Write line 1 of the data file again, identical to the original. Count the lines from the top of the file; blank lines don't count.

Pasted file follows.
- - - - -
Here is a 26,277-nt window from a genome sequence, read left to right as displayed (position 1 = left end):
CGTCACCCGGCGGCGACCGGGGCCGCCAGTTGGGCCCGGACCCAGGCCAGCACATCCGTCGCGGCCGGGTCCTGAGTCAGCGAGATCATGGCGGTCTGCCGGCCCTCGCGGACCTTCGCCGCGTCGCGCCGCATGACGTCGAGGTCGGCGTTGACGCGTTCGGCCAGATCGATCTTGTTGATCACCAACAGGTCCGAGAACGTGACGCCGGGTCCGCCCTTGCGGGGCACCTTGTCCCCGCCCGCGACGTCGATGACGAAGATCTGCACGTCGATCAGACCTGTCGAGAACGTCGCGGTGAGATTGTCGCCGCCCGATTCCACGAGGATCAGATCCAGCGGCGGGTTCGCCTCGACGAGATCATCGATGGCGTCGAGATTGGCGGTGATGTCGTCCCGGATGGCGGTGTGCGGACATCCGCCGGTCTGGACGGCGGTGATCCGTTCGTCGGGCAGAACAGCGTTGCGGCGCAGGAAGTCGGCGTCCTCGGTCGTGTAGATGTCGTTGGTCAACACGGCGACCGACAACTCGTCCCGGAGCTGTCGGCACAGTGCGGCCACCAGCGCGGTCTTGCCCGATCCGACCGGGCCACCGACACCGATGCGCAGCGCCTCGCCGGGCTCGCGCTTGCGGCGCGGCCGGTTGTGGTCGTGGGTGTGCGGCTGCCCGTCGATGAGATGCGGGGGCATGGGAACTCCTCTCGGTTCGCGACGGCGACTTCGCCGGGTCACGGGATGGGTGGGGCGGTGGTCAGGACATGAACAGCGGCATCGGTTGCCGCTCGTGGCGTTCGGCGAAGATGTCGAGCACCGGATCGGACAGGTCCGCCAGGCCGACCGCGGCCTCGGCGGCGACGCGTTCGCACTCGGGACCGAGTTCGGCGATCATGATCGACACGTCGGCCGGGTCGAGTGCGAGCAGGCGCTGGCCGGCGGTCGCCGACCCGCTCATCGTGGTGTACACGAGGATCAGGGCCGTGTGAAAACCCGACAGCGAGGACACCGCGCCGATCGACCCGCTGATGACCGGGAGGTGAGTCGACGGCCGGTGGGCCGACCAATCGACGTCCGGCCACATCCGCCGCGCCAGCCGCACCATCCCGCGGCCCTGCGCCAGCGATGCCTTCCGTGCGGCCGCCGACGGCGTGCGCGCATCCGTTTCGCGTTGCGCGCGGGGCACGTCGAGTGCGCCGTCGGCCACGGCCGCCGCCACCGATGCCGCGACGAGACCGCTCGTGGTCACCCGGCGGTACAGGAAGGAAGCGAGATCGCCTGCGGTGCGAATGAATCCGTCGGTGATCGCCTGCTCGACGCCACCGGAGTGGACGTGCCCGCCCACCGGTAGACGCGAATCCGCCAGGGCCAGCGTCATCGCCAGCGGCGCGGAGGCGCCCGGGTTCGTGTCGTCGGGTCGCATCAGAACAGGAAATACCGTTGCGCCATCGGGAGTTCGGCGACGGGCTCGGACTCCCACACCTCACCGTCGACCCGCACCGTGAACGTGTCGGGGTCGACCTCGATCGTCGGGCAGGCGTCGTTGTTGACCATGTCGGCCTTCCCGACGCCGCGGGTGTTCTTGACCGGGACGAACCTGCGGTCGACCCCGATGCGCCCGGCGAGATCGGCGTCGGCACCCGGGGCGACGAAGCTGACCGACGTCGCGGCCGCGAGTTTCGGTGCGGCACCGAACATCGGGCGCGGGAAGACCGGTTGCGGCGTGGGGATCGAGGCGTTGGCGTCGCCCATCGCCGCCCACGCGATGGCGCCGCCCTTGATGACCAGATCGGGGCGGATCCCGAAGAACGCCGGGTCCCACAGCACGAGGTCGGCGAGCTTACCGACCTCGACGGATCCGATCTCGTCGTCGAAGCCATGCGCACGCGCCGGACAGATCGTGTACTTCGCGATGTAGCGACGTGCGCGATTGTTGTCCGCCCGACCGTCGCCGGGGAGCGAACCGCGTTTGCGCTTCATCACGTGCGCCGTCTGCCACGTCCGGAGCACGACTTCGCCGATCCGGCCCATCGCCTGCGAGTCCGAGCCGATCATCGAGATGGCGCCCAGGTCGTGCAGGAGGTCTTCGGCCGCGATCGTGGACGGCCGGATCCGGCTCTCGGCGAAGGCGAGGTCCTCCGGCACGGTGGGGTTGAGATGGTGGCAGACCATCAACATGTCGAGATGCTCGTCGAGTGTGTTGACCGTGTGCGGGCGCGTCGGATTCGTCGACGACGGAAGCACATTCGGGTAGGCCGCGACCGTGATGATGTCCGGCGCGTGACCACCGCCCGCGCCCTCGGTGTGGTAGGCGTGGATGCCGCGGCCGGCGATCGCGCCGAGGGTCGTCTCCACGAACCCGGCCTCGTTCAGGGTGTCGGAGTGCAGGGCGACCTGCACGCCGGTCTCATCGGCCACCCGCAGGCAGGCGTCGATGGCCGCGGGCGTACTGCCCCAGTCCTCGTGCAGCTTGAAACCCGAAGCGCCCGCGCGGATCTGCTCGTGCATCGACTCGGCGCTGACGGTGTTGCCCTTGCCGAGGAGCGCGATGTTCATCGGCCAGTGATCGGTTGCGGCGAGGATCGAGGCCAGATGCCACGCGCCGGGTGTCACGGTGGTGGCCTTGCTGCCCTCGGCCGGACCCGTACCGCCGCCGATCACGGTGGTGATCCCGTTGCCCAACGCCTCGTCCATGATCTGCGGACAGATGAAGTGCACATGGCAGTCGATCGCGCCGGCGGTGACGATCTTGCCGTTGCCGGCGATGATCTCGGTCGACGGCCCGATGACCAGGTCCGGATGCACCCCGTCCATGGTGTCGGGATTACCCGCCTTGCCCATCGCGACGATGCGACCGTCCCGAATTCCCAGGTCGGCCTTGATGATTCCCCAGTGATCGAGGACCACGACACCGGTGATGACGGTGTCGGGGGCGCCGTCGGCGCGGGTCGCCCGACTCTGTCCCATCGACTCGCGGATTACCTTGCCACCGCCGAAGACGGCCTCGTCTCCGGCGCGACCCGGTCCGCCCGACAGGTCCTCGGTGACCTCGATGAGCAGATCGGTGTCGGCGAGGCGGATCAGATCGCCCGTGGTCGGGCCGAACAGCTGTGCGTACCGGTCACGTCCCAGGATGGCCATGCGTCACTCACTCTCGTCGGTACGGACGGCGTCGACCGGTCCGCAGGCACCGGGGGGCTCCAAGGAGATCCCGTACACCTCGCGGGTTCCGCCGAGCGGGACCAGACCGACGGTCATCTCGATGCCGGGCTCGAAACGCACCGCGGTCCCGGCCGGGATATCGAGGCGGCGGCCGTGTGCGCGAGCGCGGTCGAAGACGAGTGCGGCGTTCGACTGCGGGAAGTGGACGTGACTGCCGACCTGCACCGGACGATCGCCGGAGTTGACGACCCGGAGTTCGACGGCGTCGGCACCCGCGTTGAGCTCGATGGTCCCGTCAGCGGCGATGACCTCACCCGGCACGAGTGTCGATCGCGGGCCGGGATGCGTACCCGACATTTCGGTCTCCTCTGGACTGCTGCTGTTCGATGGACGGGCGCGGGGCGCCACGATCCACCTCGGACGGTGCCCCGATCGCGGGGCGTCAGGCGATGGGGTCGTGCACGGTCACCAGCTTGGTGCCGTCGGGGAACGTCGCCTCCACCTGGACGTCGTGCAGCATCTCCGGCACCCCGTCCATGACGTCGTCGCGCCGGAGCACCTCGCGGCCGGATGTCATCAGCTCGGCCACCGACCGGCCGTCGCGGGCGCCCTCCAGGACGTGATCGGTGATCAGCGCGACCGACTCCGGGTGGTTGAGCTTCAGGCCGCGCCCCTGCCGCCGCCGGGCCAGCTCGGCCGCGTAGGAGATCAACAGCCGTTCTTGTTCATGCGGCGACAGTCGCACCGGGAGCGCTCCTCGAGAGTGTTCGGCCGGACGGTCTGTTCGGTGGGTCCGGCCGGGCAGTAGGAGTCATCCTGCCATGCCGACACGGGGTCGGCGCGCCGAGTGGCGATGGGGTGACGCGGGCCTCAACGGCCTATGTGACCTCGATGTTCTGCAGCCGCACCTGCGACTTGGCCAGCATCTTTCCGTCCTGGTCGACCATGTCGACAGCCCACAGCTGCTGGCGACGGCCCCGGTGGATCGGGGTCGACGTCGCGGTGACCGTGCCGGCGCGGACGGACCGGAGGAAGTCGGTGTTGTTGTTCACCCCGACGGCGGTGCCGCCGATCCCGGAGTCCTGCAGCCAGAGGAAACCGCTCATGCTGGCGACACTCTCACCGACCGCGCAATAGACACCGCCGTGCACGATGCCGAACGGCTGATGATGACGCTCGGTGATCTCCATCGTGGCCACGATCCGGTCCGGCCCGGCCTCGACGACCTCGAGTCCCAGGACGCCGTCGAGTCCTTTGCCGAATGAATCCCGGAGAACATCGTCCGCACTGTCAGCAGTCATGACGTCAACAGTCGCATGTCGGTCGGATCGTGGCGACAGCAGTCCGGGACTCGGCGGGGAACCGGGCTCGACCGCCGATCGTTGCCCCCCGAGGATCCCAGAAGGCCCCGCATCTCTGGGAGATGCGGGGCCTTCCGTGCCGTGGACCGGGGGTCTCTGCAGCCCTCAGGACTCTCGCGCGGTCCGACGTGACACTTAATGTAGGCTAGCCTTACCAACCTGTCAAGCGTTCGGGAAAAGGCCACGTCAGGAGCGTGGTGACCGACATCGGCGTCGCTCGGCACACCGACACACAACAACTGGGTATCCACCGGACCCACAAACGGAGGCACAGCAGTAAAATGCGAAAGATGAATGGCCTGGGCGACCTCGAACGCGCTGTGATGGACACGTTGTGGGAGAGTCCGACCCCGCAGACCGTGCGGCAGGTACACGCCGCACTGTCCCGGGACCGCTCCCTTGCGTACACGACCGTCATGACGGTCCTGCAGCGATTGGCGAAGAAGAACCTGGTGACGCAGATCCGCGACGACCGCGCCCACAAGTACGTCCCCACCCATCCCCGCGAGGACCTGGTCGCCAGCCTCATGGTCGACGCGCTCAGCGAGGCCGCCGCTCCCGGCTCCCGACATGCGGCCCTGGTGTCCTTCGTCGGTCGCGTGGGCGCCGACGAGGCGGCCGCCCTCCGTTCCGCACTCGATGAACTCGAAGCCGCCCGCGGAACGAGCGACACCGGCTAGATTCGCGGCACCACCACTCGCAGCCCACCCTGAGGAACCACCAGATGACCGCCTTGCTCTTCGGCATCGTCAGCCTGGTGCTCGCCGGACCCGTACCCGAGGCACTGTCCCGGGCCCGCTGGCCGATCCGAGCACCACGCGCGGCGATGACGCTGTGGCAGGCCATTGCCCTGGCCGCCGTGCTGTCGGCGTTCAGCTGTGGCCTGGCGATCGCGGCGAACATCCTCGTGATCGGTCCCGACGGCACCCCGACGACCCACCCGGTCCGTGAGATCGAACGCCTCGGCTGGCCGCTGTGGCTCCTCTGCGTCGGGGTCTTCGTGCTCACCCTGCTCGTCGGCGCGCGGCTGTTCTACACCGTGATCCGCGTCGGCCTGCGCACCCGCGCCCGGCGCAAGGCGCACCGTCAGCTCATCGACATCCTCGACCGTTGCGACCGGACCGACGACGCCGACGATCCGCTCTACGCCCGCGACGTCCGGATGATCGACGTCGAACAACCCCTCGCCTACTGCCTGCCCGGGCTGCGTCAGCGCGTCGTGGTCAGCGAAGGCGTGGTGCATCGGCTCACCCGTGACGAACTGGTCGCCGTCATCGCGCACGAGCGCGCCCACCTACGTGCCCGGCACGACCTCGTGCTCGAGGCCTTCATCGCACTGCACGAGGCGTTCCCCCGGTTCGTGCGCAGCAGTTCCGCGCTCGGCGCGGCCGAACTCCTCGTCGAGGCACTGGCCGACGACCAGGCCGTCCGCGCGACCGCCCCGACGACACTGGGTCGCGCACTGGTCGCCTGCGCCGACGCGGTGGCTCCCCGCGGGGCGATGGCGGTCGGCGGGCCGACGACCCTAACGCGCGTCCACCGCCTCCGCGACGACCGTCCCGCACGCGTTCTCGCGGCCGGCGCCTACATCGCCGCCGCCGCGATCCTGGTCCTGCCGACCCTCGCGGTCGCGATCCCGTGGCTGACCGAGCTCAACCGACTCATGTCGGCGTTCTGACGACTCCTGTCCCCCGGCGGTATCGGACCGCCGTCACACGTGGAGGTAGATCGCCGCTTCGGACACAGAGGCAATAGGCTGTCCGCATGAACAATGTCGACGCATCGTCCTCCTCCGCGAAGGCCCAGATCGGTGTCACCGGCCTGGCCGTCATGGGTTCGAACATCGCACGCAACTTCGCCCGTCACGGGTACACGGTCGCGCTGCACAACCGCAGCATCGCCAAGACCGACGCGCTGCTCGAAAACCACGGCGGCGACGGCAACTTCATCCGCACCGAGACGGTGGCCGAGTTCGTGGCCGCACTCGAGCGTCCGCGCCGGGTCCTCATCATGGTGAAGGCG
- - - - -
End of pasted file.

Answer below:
Here is a 26,277-nt window from a genome sequence, read left to right as displayed (position 1 = left end):